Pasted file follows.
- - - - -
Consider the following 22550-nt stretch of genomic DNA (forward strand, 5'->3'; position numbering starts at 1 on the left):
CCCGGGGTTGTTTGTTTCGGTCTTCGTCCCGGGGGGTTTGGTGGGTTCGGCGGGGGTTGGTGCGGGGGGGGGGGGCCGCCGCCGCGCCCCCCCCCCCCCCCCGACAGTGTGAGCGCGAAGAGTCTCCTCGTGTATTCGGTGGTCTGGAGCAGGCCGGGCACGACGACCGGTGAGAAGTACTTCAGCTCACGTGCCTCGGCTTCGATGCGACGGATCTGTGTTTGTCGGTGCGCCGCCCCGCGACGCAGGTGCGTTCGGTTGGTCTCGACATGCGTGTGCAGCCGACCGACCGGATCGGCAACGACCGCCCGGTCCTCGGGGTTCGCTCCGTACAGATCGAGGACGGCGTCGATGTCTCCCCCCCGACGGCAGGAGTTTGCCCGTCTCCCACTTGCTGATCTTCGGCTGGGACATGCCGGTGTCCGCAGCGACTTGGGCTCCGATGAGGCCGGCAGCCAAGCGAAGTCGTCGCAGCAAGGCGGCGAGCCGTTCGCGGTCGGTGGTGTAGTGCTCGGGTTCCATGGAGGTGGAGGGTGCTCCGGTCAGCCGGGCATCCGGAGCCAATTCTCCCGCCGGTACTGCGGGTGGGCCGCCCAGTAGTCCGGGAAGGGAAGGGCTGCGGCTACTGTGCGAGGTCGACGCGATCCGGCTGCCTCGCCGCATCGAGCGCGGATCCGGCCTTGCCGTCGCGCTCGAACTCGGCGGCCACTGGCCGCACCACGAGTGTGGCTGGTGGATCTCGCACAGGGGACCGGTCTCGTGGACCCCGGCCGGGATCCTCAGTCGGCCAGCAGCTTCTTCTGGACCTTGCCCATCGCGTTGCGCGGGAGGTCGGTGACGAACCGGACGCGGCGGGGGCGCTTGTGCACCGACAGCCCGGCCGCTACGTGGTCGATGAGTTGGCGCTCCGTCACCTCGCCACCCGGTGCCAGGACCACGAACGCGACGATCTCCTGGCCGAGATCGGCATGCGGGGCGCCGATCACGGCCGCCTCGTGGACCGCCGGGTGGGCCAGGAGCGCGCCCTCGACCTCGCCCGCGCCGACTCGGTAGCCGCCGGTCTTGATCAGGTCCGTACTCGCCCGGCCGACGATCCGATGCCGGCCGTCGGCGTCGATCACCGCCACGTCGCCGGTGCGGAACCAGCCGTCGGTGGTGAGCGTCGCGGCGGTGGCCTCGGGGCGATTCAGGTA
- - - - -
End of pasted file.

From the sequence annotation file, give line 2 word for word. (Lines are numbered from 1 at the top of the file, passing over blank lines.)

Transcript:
CCCGGGGTTGTTTGTTTCGGTCTTCGTCCCGGGGGGTTTGGTGGGTTCGGCGGGGGTTGGTGCGGGGGGGGGGGGCCGCCGCCGCGCCCCCCCCCCCCCCCCGACAGTGTGAGCGCGAAGAGTCTCCTCGTGTATTCGGTGGTCTGGAGCAGGCCGGGCACGACGACCGGTGAGAAGTACTTCAGCTCACGTGCCTCGGCTTCGATGCGACGGATCTGTGTTTGTCGGTGCGCCGCCCCGCGACGCAGGTGCGTTCGGTTGGTCTCGACATGCGTGTGCAGCCGACCGACCGGATCGGCAACGACCGCCCGGTCCTCGGGGTTCGCTCCGTACAGATCGAGGACGGCGTCGATGTCTCCCCCCCGACGGCAGGAGTTTGCCCGTCTCCCACTTGCTGATCTTCGGCTGGGACATGCCGGTGTCCGCAGCGACTTGGGCTCCGATGAGGCCGGCAGCCAAGCGAAGTCGTCGCAGCAAGGCGGCGAGCCGTTCGCGGTCGGTGGTGTAGTGCTCGGGTTCCATGGAGGTGGAGGGTGCTCCGGTCAGCCGGGCATCCGGAGCCAATTCTCCCGCCGGTACTGCGGGTGGGCCGCCCAGTAGTCCGGGAAGGGAAGGGCTGCGGCTACTGTGCGAGGTCGACGCGATCCGGCTGCCTCGCCGCATCGAGCGCGGATCCGGCCTTGCCGTCGCGCTCGAACTCGGCGGCCACTGGCCGCACCACGAGTGTGGCTGGTGGATCTCGCACAGGGGACCGGTCTCGTGGACCCCGGCCGGGATCCTCAGTCGGCCAGCAGCTTCTTCTGGACCTTGCCCATCGCGTTGCGCGGGAGGTCGGTGACGAACCGGACGCGGCGGGGGCGCTTGTGCACCGACAGCCCGGCCGCTACGTGGTCGATGAGTTGGCGCTCCGTCACCTCGCCACCCGGTGCCAGGACCACGAACGCGACGATCTCCTGGCCGAGATCGGCATGCGGGGCGCCGATCACGGCCGCCTCGTGGACCGCCGGGTGGGCCAGGAGCGCGCCCTCGACCTCGCCCGCGCCGACTCGGTAGCCGCCGGTCTTGATCAGGTCCGTACTCGCCCGGCCGACGATCCGATGCCGGCCGTCGGCGTCGATCACCGCCACGTCGCCGGTGCGGAACCAGCCGTCGGTGGTGAGCGTCGCGGCGGTGGCCTCGGGGCGATTCAGGTA